If you’re on the ground in the woods, you’ll need to worry more about your scent cone because you’ll most likely be closer to the deer. Pay attention to wind direction before you go out and try to position yourself appropriately.
It would seem intuitive to put the wind in your face so it carries your scent behind you. But deer also put their noses to the wind. So while you’re looking into the wind, the deer are either walking away from you or taking a wide berth after walking toward you and smelling you from behind.
A better strategy would be to hunt in cross-wind so the wind blows from the side. The idea is to catch deer walking perpendicularly to your field of view.
So, for example, if the wind is blowing from the north, you would find a section of deer trail that runs north-south. Then you would position yourself several yards away from the trail, let's say to the west, and sit looking to the east at the trail. The wind would be blowing on your left cheek and you would expect to see deer traveling from the south (from your right), into the wind that's blowing from the north. If you're far enough off of the trail, your cone of scent would not get close enough to the trail to spook any deer that might be walking the trail.
Of course there are the commercial scent-blocking products that may help reduce your scent allowing you to not worry so much about wind direction. I do occasionally use sprays on my clothes and body throughout the day when I can remember to take them with me. And I wash my clothes in something scentless anyway, but I usually don’t worry about keeping my hunting clothes outside or in plastic bags because it’s usually not practical.
If you only hunt a few days a year, it’s worth the extra effort. Just be aware that no matter what products you use, you’ll still need to use wind and distance to your advantage because nothing that I know of will completely remove or cover your scent.
You should also consider the scent you leave in the woods. It’s best to stay out of the area you hunt until you’re actually hunting. Otherwise, you risk stinking up the woods and spooking everything before you ever get a chance to hunt. Try to do your scouting off-season. A wary deer may not revisit an area all season if he senses human activity.
Try to locate your stand in a spot that puts your cone of scent away from where you expect to see deer.
You can either sit in a tree-stand or in a ground blind. I normally like to hunt from a tree-stand because it gives me a wider range of view, but ground blinds work well, too. In a more mountainous area, a ridge or hill makes a great stand. Before you get set up, just make sure you have some clear shooting lanes. It won’t matter how many deer you see if you can’t get a shot because there are too many branches or brush in the way.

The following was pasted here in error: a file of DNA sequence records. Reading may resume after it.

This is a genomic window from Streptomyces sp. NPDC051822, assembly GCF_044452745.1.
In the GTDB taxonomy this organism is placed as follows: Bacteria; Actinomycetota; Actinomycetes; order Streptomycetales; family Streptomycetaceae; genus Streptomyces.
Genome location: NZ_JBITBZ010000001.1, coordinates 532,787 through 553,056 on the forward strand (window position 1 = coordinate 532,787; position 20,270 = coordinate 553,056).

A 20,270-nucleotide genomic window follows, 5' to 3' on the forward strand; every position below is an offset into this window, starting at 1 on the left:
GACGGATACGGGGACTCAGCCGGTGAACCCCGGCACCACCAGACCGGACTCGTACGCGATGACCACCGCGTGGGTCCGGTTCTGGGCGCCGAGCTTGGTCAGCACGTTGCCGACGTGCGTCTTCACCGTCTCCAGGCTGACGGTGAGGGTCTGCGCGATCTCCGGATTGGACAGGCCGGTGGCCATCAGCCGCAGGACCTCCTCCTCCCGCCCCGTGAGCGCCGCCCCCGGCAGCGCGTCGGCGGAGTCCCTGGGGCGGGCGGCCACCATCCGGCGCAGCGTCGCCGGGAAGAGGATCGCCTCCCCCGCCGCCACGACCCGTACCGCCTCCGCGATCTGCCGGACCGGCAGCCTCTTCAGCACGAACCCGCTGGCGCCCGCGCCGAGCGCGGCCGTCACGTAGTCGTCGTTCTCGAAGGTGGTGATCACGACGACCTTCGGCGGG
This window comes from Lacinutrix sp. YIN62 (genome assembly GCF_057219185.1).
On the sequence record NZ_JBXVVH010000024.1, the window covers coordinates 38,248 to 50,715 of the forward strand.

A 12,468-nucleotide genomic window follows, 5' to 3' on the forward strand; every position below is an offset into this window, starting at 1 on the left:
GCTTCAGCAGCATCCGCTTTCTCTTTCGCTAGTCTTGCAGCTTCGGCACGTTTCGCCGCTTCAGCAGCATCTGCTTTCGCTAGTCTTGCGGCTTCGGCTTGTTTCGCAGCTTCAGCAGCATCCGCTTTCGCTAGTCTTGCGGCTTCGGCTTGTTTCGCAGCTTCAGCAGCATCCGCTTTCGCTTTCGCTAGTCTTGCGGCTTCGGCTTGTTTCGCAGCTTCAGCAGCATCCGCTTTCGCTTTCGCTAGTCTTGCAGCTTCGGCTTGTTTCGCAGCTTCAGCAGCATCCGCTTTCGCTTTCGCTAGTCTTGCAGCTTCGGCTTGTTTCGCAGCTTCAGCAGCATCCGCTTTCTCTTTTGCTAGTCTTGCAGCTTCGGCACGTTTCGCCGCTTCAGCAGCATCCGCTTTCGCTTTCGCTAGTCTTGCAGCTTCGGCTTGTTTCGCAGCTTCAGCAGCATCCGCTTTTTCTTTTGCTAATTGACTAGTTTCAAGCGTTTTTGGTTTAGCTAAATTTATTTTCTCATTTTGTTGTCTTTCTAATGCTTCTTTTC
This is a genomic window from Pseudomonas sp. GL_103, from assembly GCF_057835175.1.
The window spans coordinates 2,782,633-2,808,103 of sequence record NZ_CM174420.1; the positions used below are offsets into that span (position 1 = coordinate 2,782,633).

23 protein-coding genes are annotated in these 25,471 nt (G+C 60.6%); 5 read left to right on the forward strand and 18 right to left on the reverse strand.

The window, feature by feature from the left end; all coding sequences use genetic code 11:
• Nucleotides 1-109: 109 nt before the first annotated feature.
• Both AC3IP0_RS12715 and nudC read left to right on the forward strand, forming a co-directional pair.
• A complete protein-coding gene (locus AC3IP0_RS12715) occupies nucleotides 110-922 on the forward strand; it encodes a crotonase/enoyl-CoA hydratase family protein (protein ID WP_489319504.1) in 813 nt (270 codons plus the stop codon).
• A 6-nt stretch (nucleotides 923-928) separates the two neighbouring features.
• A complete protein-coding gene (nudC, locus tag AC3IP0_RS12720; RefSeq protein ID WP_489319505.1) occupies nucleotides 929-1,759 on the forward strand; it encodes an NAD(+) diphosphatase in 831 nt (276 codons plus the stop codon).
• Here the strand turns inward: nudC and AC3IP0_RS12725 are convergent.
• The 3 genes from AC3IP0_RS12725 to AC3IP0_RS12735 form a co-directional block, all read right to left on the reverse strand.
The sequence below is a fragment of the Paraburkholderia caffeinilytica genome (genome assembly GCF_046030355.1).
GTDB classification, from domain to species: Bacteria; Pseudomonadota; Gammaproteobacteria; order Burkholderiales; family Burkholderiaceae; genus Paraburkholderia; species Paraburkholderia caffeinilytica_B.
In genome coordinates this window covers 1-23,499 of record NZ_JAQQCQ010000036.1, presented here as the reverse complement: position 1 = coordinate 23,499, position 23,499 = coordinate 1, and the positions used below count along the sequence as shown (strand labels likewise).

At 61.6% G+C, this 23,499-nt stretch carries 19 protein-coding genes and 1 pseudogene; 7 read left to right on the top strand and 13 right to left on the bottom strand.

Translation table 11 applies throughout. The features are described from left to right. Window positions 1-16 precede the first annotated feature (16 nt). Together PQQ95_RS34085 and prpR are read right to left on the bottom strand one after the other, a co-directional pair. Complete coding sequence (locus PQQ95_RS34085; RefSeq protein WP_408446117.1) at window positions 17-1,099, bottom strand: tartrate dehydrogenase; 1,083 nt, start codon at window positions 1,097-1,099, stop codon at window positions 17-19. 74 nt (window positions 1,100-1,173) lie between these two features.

If you hunt from a tree-stand, make sure you have a good safety harness and a good way to let yourself down if you happen to fall out of your stand. And make sure your stand is secure and strong. Don’t rely on weathered webbing and straps or rusty nails and screws that have been left out for weeks or months on end.
You also need to be really careful with your gun when getting into or out of a tree-stand. Never climb with a loaded gun, never hoist a loaded gun into a stand, and never try to lower a loaded gun from a stand. You can use a rope to pull up or lower your gun, but make sure the muzzle is pointed in a safe direction and the gun is unloaded. When you lower your gun, be careful not to lower the muzzle into the dirt.
You have a few choices of tree-stands:
- Build your own. You can build a ladder and platform with pressure-treated 2x4s, 2x6s, 2x8s, etc. This is probably the cheapest option (in the short-term) if you build where you know you’ll be able to hunt year after year, but it’s not portable and it’s an expensive project for a single season. Obviously, you’ll need permission from the property owner if you don’t own the land, which rules out public land. You’ll also need to frequently check the stand for safety and it will need to be repaired and, at some point, rebuilt.
- Commercial ladder-stand. This is my favorite because it’s relatively safe if you follow the necessary precautions and it can be easily moved to another tree or another property. It’s not as portable as a climbing stand but a ladder-stand is a lot more solid.
- Climbing-stand. This is the most portable tree-stand but my least favorite for a number of reasons. For one, climbing-stands are somewhat precarious since there’s no great way to secure yourself while you’re climbing. They’re also cumbersome and noisy, which means you risk spooking deer from the noise of packing into the woods and climbing up the tree. The extra effort also means more sweat-inducing exertion which means more scent to scare game. If you hunt on public land, though, this will probably be your only option for hunting from a tree.